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Grade 5 Up-In a blend of free verse and diary/journal, 13-year-old Georgia pours her heart out to her mother, who died six years ago. She and her father are still suffering. Because of their financial situation (shaky) and Georgia's frequent stomachaches and lack of participation in class, she ends up on an At Risk list that requires her to see a school counselor. Mrs. Yocum makes a deal with her: if Georgia will write down all of the things she would like to talk to her mom about, she can skip the weekly sessions and just check in occasionally. Through this journal, the finely drawn characters come to life, particularly Georgia's dad and her best friend, Tiffany. Her father's grief has caused him to withdraw emotionally and he doesn't give his daughter the time or attention she craves. Tiffany is pushed to be an overachiever, the strain of which brings her to the brink of destructive behavior. Georgia shares all aspects of her life and thoughts, and readers come to understand the depth of her loss. This is a remarkable book. Through the spare writing, readers come to understand and empathize with these three people. Their story is a universal one of love, friendship, and loss and will be appreciated by a wide audience.-Nancy P. Reeder, Heathwood Hall Episcopal School, Columbia, SC
Copyright © Reed Business Information, a division of Reed Elsevier Inc. All rights reserved. --This text refers to an out of print or unavailable edition of this title.
Gr. 6-9. A free membership to the Brandywine River Museum. That's the perfect gift for a grieving 13-year-old with artistic talent and a need to remove the "at risk" label from her permanent school record. It is also a passport for Georgia McCoy, an avenue out of her shyness, into the art world of her deceased mother, and toward an understanding of her struggling father. Georgia's free-verse journal entries describe her lonely existence, her grief at losing not just her mother but also her father, and her perceptive insights into the art of three generations of the Wyeth family^B. It's a lovely, quiet novel, a study in a child's struggle for survival and the adults who recognize her pain and decide to help. Readers will be able to go to the Brandy-wine River Museum Web site and see the paintings Georgia describes, an interesting art extension that adds depth to an involving story, suitable for both recreational reading and reading and discussing in class. Frances Bradburn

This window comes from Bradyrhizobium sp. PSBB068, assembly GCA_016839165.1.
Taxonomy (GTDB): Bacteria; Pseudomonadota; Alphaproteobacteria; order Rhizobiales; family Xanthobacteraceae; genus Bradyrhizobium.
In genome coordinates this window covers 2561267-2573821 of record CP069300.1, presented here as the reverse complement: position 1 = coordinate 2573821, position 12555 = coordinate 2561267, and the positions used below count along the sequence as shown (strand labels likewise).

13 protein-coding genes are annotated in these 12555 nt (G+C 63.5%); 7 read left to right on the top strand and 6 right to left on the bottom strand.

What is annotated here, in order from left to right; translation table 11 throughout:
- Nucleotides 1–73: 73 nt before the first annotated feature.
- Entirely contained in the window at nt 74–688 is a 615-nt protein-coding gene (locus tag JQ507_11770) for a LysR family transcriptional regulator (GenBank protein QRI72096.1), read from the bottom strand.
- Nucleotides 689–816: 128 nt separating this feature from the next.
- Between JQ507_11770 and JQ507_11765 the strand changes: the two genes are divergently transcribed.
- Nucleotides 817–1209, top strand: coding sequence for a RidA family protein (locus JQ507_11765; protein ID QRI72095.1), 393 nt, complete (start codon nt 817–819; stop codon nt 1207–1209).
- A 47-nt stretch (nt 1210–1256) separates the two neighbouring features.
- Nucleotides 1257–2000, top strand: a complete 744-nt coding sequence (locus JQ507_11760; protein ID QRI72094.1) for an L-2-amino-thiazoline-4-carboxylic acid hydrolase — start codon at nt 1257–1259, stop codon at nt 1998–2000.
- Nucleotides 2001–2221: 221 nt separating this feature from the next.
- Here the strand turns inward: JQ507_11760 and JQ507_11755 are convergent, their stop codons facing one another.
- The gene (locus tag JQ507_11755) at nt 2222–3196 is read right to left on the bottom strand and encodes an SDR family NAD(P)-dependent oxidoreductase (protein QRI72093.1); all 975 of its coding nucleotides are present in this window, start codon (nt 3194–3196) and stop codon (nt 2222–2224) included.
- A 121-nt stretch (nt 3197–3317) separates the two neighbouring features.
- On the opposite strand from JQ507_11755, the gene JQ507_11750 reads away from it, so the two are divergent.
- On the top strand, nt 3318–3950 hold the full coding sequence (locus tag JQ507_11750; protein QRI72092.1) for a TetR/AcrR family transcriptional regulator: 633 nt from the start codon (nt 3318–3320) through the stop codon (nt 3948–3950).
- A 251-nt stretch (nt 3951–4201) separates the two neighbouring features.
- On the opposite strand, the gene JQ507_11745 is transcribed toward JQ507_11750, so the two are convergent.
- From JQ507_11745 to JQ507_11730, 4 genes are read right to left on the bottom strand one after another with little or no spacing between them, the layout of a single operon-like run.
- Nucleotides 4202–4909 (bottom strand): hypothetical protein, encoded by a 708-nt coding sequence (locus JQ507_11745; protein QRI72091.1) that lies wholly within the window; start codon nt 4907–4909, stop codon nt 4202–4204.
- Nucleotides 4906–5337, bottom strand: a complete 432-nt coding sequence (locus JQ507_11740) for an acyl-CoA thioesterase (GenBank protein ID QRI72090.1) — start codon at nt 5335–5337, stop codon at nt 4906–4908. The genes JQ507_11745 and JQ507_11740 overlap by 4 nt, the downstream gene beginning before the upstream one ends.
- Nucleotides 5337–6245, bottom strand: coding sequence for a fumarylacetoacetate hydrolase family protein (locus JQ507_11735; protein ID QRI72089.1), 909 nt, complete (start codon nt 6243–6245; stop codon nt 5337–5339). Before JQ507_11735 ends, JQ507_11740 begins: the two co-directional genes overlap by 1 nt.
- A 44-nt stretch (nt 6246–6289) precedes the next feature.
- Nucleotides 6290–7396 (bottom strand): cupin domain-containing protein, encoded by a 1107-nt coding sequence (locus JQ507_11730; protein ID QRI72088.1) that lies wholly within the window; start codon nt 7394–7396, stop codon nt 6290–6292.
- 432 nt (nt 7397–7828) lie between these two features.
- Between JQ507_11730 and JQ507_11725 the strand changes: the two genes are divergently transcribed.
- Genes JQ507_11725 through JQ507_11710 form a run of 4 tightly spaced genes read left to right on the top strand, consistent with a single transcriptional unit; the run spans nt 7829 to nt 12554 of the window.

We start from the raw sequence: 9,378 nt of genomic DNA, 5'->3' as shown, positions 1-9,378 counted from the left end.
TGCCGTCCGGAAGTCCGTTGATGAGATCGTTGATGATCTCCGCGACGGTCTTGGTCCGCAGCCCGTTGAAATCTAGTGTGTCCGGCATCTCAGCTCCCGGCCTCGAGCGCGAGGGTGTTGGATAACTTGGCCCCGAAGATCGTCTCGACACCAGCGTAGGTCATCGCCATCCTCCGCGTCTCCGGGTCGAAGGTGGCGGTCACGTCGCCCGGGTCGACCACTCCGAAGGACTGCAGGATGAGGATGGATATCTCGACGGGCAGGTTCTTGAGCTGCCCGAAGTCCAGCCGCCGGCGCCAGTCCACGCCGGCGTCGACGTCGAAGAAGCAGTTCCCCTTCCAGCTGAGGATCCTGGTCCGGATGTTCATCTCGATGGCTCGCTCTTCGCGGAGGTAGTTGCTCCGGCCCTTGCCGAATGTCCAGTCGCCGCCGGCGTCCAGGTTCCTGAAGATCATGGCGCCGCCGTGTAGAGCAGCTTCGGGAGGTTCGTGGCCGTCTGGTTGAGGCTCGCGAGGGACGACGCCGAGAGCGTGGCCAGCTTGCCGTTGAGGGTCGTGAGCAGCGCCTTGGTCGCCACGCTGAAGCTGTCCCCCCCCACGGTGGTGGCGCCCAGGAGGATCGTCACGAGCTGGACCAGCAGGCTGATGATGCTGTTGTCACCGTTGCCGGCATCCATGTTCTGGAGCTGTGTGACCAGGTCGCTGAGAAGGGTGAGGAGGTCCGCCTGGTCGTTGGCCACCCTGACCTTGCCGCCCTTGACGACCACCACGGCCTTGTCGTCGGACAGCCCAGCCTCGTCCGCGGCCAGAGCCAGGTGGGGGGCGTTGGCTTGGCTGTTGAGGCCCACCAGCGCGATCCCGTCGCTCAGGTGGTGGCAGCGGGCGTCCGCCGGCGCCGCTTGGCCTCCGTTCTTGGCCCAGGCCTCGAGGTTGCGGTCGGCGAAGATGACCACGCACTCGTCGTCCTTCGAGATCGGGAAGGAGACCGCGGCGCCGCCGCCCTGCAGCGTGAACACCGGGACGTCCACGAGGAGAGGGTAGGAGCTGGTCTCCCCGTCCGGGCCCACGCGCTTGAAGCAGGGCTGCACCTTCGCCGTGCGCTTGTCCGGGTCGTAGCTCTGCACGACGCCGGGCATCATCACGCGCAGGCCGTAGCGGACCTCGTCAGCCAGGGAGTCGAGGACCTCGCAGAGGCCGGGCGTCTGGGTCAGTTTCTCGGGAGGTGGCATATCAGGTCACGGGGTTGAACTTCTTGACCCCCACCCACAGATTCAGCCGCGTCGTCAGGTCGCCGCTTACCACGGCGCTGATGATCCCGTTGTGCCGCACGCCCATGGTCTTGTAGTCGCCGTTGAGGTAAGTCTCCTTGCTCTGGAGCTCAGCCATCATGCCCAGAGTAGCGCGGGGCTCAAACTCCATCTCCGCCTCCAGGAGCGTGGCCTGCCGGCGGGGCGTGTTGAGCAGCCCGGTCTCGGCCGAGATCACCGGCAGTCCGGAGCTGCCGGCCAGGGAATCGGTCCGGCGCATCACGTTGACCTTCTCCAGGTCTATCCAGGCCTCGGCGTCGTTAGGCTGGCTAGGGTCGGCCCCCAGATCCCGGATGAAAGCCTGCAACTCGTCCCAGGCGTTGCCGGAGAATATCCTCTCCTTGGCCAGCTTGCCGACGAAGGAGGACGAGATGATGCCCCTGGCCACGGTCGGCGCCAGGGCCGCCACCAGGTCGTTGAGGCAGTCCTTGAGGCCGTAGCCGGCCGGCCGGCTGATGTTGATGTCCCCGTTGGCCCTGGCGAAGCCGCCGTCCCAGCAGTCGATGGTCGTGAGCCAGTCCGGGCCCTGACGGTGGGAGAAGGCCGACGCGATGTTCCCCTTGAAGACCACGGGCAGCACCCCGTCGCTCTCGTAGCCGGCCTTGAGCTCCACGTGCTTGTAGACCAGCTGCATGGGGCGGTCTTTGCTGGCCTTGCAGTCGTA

Copyright © American Library Association. All rights reserved --This text refers to an out of print or unavailable edition of this title.
:DD I LOVE IT!!!! I have never loved a book this much!!!! Wows!!!!!!!! LOVE!!!!!! Read this book if you can!Published 12 months ago by daniel jones
I had to find a book for a project so I grabbed any one in could find and the book was way better than I expected and I could relate to it which made me even more interested in the... Read morePublished 16 months ago by Amber Page
Book met our needs and was in great shape. Daughter loved the story, and read this book for summer reading.Published on August 26, 2013 by Kelly Williamson
It was ok I liked it it was intesting I liked the cover page and I also liked the endingPublished on February 15, 2013 by Amazon Customer
I really liked this book, i didnt read it by choice, my school made me to. but im not dissapointed. i dont think it was a waste of my time. Read morePublished on September 6, 2012 by D.Cardenas